The Distance Between

Once upon a time the distance

Between thoughts is eternity

Time has changed

The distance has narrowed

One thought can almost touch the other thought

Yet we ourselves are getting apart

Much farther then ever before

The noises are ever present 

And everywhere, no places

Where quietness reigns

Humanity is diminishing like insects

Information floods and displaced truth

The mind is restless and occupied

Not a moment stilled for self reflection

We are walking statues

Blind and deaf to directions

Or how far is self destruction?

“Hatefulness is everywhere.”

 

Once, I asked you

If you have a map

You smiled and I smiled

We both knew the answer

And we were silent, our faces blank

We walked away sad

With tears in our eyes.

 

To go far, to do a little

More, we need 

To walk together.

Foray

Foray in the forest to forage
for mushrooms after the rain
I may pass the hermit’s shelter
partially hidden in the circle of trees
Nobody has seen him
he seems to be invisible
The birds know where he lives
in his imperceptible presence.

If I see him I want to ask him
how he listens to silence,
to voice of solitude
Are they silent thoughts?

The hermit laughs
like a mountain brook
lively and clear.
He is bald and has a white beard.
He smiles like your best friend.

Doubt

The rain will come
washing your face
and water the camellias.
The rain will come
washing the face of the hill
and flood the river.

To engage God is personal,
total acceptance without certitude.
But we are persistent with our questioning,
wanting assurances.
The forest will bloom and decay
or be destroyed by our foolishness.

Dear Maginar,

“Poverty is closely linked with silence, the language of the solitary. Poverty may be thought of as a freedom from possessions that includes the freedom from the desire to possess things. This is generally what we have in mind when we speak of poverty: having nothing. But at a deeper level there is an ontological poverty which means being nothing.The poverty that seeks to be free of any attachment to possessions, material or spiritual, is essential to a true solitary. …ontological poverty is the most fundamental of our being, whether we understand it or not…We are totally dependent on God, whether we understand it or not. But what a difference it makes when we do understand!”-William H. Shannon, Thomas Merton’s Paradise Journey

I meditate on poverty continuously on and off for a long time. Still going. I try to practice detachment. It’s very difficult. I try to understand. “But what a difference it makes when we do understand!”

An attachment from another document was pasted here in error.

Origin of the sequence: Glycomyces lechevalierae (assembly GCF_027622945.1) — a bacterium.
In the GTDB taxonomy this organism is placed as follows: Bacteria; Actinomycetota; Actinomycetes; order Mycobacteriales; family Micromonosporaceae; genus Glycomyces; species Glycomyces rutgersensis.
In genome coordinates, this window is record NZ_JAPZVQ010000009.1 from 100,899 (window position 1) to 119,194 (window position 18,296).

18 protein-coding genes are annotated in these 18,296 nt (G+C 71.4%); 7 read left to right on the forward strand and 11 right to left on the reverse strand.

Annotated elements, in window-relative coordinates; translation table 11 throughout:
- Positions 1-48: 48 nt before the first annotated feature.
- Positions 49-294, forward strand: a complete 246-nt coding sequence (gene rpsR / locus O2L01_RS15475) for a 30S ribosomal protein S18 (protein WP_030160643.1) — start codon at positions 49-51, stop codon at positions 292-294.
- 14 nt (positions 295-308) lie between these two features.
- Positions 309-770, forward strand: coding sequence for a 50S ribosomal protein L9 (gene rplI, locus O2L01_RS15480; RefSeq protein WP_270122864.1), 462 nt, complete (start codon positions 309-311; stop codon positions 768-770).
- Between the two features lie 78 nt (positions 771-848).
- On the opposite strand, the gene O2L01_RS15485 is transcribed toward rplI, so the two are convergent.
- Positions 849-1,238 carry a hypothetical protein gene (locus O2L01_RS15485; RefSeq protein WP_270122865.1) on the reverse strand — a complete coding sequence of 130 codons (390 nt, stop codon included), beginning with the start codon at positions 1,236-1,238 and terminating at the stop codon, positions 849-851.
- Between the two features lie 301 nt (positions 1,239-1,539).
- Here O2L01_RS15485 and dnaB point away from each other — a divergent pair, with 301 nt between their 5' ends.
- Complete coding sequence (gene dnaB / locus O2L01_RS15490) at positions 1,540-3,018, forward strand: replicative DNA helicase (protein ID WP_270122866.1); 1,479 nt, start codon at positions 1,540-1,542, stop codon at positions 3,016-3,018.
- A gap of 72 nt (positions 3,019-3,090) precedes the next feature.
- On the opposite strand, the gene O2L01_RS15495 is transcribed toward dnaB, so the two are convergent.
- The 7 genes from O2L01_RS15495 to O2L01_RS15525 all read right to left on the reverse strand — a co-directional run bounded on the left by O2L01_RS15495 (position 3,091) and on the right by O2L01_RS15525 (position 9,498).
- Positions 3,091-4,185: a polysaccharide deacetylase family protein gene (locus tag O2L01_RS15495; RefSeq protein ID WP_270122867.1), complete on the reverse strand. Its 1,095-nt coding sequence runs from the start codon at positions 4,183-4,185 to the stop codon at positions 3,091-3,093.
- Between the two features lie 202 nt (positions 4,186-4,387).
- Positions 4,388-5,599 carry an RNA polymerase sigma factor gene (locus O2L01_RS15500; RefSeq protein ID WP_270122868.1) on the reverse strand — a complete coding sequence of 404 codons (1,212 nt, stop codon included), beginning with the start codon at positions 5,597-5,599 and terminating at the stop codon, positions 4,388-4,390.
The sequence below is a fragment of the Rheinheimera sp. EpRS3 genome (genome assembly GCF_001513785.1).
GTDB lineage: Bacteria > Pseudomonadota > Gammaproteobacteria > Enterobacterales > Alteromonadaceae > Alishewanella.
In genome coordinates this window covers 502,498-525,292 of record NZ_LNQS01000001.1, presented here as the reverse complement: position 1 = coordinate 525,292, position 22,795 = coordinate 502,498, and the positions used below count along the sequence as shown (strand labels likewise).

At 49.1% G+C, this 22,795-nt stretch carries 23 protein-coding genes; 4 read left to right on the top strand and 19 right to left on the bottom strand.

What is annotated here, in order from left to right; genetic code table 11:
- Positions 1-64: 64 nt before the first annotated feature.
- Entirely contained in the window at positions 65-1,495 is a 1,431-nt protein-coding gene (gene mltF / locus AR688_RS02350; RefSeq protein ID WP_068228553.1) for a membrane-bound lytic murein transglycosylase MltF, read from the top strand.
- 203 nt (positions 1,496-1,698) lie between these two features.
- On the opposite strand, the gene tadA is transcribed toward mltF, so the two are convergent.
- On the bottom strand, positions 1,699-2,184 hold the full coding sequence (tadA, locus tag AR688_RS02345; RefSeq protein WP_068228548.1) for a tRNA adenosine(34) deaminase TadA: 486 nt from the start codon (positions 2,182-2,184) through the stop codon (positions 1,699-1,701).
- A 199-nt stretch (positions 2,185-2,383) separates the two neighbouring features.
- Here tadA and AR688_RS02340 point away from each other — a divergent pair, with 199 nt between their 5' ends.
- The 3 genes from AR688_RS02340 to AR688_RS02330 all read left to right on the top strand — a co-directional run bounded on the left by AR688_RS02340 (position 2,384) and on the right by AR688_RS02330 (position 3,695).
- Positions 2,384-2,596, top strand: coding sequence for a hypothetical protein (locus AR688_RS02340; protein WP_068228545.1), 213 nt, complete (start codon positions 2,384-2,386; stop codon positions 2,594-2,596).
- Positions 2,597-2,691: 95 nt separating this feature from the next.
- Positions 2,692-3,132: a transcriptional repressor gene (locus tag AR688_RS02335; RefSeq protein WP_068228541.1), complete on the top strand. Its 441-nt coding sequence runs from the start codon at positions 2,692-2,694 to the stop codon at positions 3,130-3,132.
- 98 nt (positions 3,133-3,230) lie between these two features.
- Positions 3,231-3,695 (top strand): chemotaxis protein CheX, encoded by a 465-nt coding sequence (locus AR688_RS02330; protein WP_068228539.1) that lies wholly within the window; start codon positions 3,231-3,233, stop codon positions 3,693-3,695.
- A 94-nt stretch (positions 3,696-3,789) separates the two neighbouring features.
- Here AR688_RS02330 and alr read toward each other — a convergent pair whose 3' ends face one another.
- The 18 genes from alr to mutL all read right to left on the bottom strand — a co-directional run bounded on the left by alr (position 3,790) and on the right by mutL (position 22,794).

Look at the birds.

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edgar

note: Maginar is my imaginary friend.

What is leisure?

“Leisure,… is a mental and spiritual attitude — it is not simply the result of external factors, it is not the inevitable result of spare time, a holiday, a weekend or a vacation. It is, in the first place, an attitude of mind, a condition of the soul. Leisure implies an attitude of non-activity, of inward calm, of silence; it means not being ‘busy,’ but letting things happen.”

note: excerpts from Leisure, The Basis of Culture by Josef Pieper

things you are trying to remember

immersed in life

between the thumbs

 

the who and what

the fastest, where

 

accomplishing one goal

chasing the next

 

you lost the space

between breaths

 

the liminal space to hold 

the sunset on your palms

 

one day, looking at the morning mist

you rubbed your eyes

 

you could not remember

the colors of roses, of camellias

 

afraid you also forgot

voices of your friends.

 

You have time

but do not wait too long

 

you may get stranded 

by the receding tide

 

and too exhausted 

to be frightened

 

You have time

to return to the roots of your narratives

 

to sip coffee, to listen

to the tribe’s ailments and pains

 

simply to be with friends

to drink and eat with friends

 

to share the hilarity

of oysters on a half-shell 

 

or in silence, gaze together

at the mountain or the sea.

 

To speak and to remain silent

“To speak and to remain silent, each is perfection. The case of each consists in holding to the proper measure of words. Silence is great and speech is great, but the wise man sets a measure upon them both.” 
attributed to Valerian of Cimiez, quoted in Silence, A Christian History
by Diarmaid MacCulloch